This paper addresses Mark Silk’s theory of "unsecular media" through a case study of a visit the Dalai Lama made to the United States. Silk contends the themes (what he calls "topoi") media use to cover religion are derived from Western faiths. Thus, according to Silk, when Western religious principles are used to write about Western religious practices, those practices are generally evaluated positively. In the analysis that follows I examine the extent to which Silk’s topoi were used to report about Buddhism, an obviously "Eastern" religion. The basic findings suggest that Silk’s topoi were readily applied in the stories analyzed here, but more importantly that the tone of coverage this produces was quite positive. These findings raise a very important question. Are the topoi that Silk has delineated the direct product of Western religion, or are they more accurately the reflection of general moral principles that are accepted by journalists and a large part of their audience?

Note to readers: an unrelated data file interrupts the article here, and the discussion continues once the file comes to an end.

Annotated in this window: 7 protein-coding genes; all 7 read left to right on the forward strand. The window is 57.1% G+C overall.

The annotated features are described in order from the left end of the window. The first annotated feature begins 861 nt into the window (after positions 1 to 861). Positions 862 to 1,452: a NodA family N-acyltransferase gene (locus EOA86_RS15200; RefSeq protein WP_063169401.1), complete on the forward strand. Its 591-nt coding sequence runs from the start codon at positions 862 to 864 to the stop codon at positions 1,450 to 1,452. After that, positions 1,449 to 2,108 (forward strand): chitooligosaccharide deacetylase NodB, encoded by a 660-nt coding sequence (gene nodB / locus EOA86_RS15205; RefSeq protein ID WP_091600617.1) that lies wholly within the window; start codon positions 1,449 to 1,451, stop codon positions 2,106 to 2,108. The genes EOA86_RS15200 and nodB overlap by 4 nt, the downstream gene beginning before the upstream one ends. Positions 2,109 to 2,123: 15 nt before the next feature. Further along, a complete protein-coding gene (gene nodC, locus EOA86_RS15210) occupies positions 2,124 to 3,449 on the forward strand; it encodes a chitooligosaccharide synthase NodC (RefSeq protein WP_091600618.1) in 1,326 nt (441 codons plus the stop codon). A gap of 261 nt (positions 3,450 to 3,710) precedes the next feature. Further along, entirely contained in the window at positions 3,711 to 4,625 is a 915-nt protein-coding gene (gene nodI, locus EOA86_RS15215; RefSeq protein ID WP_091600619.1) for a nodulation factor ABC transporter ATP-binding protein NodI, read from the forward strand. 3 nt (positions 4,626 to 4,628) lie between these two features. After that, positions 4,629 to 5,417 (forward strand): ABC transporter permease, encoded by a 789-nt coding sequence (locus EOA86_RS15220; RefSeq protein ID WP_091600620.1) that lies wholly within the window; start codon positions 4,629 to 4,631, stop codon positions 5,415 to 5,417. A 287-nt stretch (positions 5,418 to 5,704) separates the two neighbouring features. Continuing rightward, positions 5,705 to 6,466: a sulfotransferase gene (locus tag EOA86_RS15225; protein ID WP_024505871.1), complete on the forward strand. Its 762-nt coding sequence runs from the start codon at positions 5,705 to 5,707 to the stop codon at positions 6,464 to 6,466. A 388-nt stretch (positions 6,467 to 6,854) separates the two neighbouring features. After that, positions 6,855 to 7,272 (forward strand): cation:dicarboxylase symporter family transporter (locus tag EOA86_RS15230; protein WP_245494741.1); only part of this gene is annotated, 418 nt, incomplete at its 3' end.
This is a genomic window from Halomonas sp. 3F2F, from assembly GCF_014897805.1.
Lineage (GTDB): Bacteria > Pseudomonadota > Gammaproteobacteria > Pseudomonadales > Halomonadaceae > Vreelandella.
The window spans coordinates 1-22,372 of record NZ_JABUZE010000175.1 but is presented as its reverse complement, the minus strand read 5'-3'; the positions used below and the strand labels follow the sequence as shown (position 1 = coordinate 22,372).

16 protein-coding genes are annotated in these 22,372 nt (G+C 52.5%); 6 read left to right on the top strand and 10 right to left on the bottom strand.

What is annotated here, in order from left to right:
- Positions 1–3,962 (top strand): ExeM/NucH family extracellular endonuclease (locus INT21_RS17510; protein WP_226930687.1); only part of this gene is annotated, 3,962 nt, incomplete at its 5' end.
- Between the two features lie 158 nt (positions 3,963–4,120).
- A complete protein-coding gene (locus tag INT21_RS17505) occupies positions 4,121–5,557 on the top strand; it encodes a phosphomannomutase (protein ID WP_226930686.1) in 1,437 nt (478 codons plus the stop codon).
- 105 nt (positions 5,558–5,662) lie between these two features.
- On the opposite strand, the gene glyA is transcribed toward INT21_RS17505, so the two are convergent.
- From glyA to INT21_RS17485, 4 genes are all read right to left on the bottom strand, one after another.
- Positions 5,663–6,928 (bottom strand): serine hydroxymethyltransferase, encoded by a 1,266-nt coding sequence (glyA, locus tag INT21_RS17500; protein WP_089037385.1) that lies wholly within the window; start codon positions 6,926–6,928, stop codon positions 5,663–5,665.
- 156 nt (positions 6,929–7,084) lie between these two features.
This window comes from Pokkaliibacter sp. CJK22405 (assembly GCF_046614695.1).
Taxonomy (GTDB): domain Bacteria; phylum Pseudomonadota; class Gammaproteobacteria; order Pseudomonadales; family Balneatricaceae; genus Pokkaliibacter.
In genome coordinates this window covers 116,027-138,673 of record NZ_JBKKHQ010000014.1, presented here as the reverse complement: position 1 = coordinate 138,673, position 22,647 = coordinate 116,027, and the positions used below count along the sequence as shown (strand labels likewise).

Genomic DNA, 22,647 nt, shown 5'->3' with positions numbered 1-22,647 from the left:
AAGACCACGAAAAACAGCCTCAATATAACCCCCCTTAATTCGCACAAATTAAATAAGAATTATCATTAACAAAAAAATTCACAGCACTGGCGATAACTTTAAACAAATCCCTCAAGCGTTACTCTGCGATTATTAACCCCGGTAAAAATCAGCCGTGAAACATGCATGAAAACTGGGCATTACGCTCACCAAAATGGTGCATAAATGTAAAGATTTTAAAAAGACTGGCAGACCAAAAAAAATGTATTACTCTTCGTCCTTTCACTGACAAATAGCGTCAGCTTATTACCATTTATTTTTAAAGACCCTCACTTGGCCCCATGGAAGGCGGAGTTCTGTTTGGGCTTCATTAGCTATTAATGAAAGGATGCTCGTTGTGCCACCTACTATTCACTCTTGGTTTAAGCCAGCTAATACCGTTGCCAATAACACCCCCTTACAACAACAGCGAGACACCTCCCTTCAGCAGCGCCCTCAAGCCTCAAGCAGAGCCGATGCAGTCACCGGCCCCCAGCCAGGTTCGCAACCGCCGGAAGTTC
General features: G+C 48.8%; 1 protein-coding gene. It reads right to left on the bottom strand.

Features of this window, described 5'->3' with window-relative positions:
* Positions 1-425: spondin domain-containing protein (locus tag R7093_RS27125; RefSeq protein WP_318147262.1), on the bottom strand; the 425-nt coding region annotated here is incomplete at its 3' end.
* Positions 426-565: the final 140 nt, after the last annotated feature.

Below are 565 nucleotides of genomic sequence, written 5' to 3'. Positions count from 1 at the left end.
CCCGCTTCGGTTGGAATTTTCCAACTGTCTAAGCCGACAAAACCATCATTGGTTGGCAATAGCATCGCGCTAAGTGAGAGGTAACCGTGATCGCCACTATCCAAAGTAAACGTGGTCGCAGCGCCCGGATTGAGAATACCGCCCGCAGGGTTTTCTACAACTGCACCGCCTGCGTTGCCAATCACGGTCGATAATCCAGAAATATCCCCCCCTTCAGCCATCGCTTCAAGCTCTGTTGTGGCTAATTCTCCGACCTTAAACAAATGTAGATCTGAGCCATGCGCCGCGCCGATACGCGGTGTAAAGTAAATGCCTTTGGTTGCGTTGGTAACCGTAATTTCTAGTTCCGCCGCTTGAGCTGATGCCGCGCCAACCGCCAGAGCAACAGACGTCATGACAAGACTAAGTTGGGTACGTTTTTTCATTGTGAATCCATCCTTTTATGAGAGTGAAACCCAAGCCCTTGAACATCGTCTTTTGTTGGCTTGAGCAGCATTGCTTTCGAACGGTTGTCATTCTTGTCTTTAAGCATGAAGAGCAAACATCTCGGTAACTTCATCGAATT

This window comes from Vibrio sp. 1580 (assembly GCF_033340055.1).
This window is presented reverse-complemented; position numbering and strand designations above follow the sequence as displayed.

This is a preprint of an article whose final and definitive form has been published in the Journal of Media and Religion © 2008 Taylor & Francis; Journal of Media and Religion is available online at: http://www.informaworld.com
Moore, Rick Clifton. (2008). "Secular Spirituality/Mundane Media: One Newspaper’s In-Depth Coverage of Buddhism". Journal of Media and Religion, 7(4), 231-255.